5. Each Sound City promises pop up overseas showcases displaying the finest sonic riches from far off lands. Some work, some don’t – one will go down as truly memorable. When you hear the band names Kamp and Plum you don’t immediately think, ‘the future of rock & roll’. It’s pretty hard to imagine them across a massive poster at Glastonbury, anyways. And while that day is yet to arrive, the ‘Don’t Panic, We’re From Poland‘ showcase at Mello was an absolute joy. Kamp reimagined Cut Copy but were ten times better while Plum nearly took the roof off with their bowel-shuddering wrecking-ball riffs. More here.
6. Mello was one of few places which championed grassroots talent 24/7. But it always championed good grassroots talent. One such evening saw already-super-hot Mugstar head up newly emerging sludge-rocking new boys Mind Mountain and savage literary noise heads, EYES. It was insane. Insanely loud. Insanely hard. Insanely good. Afterwards no one’s ears were ever the same. More here.
7. One of our personal favourites unfolded in October 2012, when the oddball genius of GNOD unleashed tantric death disco combined with ritualistic shamanic grooves as the lead singer hot-stepped it around the room with a small book of lyrical spells. Everyone looked terrified and amazed. It was completely amazing. Earlier, Ancient Ocean played Ash Ra Tempel-inspired drone and Expo 70 completed proceedings by sitting cross-legged in the middle of the stage as he sent everyone to oblivion with a looped out tidal wave of noise. Incredible. More here.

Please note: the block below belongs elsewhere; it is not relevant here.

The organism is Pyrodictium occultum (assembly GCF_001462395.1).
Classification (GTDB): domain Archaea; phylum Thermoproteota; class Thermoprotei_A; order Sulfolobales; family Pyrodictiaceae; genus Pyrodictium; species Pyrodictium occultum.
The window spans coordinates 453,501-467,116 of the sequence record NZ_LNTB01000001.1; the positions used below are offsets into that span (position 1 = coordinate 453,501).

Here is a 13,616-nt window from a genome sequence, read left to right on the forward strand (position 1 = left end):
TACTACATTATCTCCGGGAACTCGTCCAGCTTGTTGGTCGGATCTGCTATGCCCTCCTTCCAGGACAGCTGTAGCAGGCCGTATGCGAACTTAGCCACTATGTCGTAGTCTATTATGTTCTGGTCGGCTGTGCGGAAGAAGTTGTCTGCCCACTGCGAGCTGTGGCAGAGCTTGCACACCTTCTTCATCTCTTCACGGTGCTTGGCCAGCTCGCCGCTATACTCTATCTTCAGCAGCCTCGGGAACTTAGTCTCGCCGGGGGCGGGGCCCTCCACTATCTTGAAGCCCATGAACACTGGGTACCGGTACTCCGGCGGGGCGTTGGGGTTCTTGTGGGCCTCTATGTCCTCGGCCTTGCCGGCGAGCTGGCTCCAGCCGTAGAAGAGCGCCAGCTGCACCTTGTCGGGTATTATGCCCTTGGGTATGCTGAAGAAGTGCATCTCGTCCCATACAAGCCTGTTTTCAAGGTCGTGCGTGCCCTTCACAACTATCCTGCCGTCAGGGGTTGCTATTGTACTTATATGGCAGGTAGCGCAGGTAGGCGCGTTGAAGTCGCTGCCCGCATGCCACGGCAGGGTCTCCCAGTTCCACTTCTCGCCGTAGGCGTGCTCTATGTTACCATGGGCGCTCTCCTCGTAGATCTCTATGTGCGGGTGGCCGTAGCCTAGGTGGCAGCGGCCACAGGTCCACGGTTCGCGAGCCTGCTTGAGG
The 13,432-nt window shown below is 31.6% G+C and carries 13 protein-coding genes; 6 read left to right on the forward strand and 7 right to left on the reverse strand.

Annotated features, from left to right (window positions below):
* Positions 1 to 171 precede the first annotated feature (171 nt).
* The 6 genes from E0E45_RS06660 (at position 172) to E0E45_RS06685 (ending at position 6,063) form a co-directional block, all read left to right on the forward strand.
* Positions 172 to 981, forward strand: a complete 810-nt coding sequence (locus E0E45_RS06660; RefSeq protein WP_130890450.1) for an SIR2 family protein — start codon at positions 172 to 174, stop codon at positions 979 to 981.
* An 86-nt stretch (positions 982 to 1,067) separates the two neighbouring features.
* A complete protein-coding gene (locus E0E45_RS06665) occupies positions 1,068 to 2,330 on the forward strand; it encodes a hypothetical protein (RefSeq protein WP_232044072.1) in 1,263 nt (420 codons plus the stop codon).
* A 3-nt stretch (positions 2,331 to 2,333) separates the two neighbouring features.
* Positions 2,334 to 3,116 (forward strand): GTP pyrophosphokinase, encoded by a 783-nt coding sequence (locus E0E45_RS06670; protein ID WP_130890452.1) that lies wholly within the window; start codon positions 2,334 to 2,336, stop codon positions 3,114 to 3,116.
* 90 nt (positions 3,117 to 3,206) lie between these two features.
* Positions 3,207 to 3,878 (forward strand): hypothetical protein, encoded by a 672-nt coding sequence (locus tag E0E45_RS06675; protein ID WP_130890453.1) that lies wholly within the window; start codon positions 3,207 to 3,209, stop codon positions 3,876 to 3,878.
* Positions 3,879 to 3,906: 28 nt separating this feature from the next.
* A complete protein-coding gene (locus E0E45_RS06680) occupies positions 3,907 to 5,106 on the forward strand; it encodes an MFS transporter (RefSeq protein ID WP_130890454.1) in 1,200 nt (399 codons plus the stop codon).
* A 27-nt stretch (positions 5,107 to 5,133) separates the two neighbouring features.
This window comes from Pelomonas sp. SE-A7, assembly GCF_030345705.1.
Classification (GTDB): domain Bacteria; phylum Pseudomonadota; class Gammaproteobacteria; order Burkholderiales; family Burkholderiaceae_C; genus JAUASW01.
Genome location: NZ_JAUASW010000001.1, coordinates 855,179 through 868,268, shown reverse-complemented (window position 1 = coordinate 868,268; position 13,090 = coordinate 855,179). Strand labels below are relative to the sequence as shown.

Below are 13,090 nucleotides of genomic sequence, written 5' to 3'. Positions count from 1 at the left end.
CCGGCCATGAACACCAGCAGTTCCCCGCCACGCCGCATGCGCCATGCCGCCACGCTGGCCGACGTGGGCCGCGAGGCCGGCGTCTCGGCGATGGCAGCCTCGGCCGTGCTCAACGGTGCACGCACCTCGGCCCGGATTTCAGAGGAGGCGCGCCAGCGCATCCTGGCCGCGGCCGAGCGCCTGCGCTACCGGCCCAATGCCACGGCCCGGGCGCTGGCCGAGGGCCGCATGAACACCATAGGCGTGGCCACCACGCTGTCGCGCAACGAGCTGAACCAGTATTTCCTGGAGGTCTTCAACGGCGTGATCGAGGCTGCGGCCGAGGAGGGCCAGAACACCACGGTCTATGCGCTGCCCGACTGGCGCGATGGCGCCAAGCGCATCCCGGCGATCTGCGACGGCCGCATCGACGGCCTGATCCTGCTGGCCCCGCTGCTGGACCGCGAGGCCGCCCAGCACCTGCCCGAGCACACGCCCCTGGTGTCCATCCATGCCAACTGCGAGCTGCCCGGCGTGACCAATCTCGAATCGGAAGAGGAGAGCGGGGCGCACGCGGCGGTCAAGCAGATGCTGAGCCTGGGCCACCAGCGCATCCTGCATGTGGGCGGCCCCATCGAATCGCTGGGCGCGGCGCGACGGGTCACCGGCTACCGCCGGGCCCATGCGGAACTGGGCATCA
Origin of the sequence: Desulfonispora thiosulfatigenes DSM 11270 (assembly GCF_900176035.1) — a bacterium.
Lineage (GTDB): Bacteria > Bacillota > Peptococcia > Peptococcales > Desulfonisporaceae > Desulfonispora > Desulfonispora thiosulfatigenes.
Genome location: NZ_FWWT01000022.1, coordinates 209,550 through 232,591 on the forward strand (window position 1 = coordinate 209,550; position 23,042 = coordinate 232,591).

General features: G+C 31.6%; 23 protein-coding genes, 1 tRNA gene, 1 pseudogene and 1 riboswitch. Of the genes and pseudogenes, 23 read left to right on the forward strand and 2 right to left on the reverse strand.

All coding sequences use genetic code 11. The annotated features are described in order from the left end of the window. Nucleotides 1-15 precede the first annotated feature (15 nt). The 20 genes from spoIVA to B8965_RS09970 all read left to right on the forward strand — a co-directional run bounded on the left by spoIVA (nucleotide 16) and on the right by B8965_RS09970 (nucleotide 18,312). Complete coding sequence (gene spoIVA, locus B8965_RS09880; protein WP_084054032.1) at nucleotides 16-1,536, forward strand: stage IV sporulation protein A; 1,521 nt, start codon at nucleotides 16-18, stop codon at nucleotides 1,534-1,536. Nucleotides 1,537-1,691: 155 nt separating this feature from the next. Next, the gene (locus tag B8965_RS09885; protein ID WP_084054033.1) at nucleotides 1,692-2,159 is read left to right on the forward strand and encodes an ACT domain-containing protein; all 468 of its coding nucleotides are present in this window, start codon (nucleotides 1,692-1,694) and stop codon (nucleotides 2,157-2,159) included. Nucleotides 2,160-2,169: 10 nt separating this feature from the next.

8. Another incredible evening saw Italian’s Satelliti bring new meaning to Mello’s Jazz Cafe moniker as the keys/drums duo played elongated instrumental epics which were as deft musically as they were hypnotically captivating. It’s a contender for our gig of 2014. They play Psych Fest this weekend and we implore you to go see them. More here.
9. There’s a pattern emerging here, Mello Mello’s gig could be unremittingly loud. Another case in point was Teeth Of The Sea‘s triumphant return in 2012. Armed with Your Mercury and the early fruits of MASTER they proceeded to make noise akin to a Zulu tribe setting off car alarms assisted by a Trojan war-band. It was so good we almost gave it gig of the year. But then we saw Swans and they flattened Manchester. Anyways, Mello did loud. Very well indeed. More here.
10. Like Pete Bentham‘s Free Rock & Roll nights or Anti-Pop‘s maniacal punk offerings, Mello created music communities within the music community. Another such offering was the Used Vinyl lot who popped up one Spring with the idea of holding a vinyl swap shop alongside gigs and to finish an indie karaoke session. Puzzle, Elle S’appelle, Voo, Down & Outs, Loose Moose String Band and loads more played one gig a month and a lot of people gotten together for a lot of good times. What could be better? They even dished out a home made collector’s vinyl series and badges and stuff. Old school, enough? More here.
11. If there’s one band who will carry on the legacy of Mello Mello; spreading the good times, communal spirit and all-inclusive vibes, it’s the Harlequin Dynamite Marching Band. They played Mello last Christmas with Emily of Stealing Sheep‘s former charges The Faves plus the Dead Hedge Trio – both former Mello regulars (more here). But it’s the Dynamo’s who will carry on the Mello charge. Much of this collective have had some hand in Mello Mello – be it working behind the bar, sound tech-ing gigs, looking after the recording studio or simply being a regular patron – they’re Mello to the core. Having began as something of a gorilla outfit, firmly putting fun over tunes, they’ve honed their skills and are now a fully fledged, serious proposition, playing gigs and festivals all over the land – even incorporating a DIY costume and lightshow into their performances. They’re bloody ace and guaranteed to put a smile on the faces of anyone in attendance. With all that jazz, they’re Mello through and through.